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Idea into Fruition: Black Restaurant Week

DMV Black Restaurant Week is set to take place Nov. 4-11. Curated by three of the DMV’s own entrepreneurs, Andra “AJ” Johnson, Dr. Erinn Tucker and Furard Tate, this event will kick off a full year of continuous support and further education of participating restaurants.

“We wanted to set up a program that wasn’t just a week,” Johnson said. “The food and beverage partners that are registered are getting access to the Restaurant Association of Metropolitan Washington’s resources and becoming members as well, so they can have access to services year-round. We’re doing quarterly programs as well as training programs throughout the year. The partners also have access to us and our resources as they need.”

A bar consultant and author of the upcoming book “White Plates, Black Faces,” she addresses the African-American experience in the service industry and the present lack of opportunity for success. “This week is not just about celebrating and bringing people to the business. It’s really about creating support and elevating these businesses so that they are able to survive and compete.”

Dr. Erinn Tucker, a professor at Georgetown University School of Continuing Studies teaching hospitality, was the one to bring the idea into fruition. “There is such a large opportunity for food and beverage jobs that are a huge part of the local economy,” Tucker says. “It’s a seven-day opportunity to expose African American and allied businesses and help them promote their business to the city by inviting in customers throughout the week.”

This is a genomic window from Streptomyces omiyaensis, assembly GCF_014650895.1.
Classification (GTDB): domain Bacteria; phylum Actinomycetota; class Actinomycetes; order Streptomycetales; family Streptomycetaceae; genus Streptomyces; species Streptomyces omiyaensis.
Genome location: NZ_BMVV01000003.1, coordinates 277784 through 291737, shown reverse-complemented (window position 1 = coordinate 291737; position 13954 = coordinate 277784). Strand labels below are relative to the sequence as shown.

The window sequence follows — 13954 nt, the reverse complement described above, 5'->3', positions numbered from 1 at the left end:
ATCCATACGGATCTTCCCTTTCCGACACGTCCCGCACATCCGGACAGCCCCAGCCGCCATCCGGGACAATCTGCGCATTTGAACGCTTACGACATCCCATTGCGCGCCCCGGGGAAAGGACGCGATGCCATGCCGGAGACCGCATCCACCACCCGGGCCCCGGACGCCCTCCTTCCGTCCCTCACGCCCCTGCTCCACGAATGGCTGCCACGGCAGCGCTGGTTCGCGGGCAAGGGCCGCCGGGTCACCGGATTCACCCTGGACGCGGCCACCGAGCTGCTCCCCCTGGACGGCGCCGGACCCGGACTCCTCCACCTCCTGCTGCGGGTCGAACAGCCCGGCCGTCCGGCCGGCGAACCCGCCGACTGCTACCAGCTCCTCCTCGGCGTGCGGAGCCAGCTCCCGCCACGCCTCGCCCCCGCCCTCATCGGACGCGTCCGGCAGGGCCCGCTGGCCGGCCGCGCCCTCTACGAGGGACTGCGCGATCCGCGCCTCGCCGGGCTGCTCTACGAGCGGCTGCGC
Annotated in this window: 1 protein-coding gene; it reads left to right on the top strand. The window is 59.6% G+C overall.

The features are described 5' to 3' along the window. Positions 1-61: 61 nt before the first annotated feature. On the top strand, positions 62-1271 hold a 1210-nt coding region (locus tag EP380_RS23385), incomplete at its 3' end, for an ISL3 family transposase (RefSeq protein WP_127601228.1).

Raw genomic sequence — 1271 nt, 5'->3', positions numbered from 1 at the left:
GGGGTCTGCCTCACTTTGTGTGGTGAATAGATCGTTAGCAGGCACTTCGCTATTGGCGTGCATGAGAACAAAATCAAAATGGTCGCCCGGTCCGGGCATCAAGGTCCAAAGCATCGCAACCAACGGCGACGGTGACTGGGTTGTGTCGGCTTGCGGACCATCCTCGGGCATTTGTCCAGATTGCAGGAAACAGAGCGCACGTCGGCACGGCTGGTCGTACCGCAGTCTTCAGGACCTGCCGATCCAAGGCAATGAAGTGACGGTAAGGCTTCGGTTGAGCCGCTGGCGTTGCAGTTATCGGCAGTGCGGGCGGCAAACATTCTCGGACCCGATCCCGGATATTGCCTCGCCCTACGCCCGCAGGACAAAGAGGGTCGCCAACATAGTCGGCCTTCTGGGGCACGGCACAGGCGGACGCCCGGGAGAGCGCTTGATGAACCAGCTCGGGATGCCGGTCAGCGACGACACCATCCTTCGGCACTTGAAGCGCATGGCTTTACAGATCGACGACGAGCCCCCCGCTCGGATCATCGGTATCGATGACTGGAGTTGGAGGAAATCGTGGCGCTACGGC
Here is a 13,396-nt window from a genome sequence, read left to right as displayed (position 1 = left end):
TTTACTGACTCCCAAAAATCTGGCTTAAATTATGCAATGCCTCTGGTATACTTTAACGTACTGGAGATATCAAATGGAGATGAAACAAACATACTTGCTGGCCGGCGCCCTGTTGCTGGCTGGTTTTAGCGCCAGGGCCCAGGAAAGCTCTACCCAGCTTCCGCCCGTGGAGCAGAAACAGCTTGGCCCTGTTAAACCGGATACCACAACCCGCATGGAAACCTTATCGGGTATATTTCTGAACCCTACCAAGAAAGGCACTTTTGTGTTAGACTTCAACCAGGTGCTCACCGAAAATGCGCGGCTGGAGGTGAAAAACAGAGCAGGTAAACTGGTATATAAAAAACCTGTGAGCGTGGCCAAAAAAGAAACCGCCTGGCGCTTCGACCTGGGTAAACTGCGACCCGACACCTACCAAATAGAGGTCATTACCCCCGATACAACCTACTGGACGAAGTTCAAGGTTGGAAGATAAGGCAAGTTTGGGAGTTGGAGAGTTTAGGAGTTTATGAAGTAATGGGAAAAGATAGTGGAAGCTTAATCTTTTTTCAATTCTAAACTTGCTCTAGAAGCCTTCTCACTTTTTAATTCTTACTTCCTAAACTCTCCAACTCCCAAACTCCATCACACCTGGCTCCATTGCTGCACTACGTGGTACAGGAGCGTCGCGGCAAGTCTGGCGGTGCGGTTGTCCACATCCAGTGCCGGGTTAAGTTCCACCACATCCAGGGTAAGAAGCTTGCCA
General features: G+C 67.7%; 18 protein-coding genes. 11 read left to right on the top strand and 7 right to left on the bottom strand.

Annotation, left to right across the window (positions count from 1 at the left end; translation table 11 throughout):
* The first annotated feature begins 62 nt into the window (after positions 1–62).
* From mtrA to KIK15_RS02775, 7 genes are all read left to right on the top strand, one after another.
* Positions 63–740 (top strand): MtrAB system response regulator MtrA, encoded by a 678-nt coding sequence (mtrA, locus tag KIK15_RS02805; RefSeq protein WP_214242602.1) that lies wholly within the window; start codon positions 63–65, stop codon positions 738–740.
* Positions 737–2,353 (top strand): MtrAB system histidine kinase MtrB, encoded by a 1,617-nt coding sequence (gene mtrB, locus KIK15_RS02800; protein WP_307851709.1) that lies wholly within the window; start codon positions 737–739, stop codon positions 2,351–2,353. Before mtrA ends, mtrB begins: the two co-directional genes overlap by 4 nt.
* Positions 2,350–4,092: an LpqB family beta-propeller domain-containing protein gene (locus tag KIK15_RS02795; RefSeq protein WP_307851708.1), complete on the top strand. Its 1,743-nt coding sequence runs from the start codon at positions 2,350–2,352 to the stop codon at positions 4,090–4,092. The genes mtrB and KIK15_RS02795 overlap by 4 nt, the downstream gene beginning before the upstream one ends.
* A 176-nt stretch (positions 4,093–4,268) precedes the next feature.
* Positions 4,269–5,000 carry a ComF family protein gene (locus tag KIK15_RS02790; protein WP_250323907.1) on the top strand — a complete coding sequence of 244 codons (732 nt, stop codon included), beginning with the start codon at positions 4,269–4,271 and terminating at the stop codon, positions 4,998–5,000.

DMV Black Restaurant is the first of its kind, as co-founder Furard Tate defines this venture as “an inclusive process.” Running Inspire Barbecue on H Street before it closed and became condos, he is very well-versed in regards to how the restaurant community needs to be supported for viability.

“This is a process to keep these restaurants sustained. Together we create the food environment in this city. It’s not just about Black or any other race, for that matter. Collectively we’re working together to improve our community, so we need to respect one another,” says Tate. “D.C. is a melting pot, and most peoples’ culture is represented through their food. Therefore, we want the customers to be engaged in the culture and environment of the restaurants that they go to, not just the food. Our goal is to create these safe spaces where everybody can come together.”

“No business can be successful only marketing to one type of people,” Johnson adds. “That’s indicative of POC-owned restaurants and those that are not POC-owned. It is important to understand that in order for businesses to survive, it takes the whole community. The city is a collective. Not that our spending dollars are not important. It’s that we have to also understand from the business-owners’ perspective. We have to be able to reach multiple people in order to survive and create that space to keep people coming back.”

To support DMV Restaurant Week and the founders’ mission of creating a more inclusive space in the restaurant and hospitality industry, visit dmvbrw.com for updates on participants, scheduling and find ways to get involved.

Also, visit Bhlen.com to download the BhlenApp and see all restaurants participating in DC Black Restaurant Week and to geolocate them during the week.

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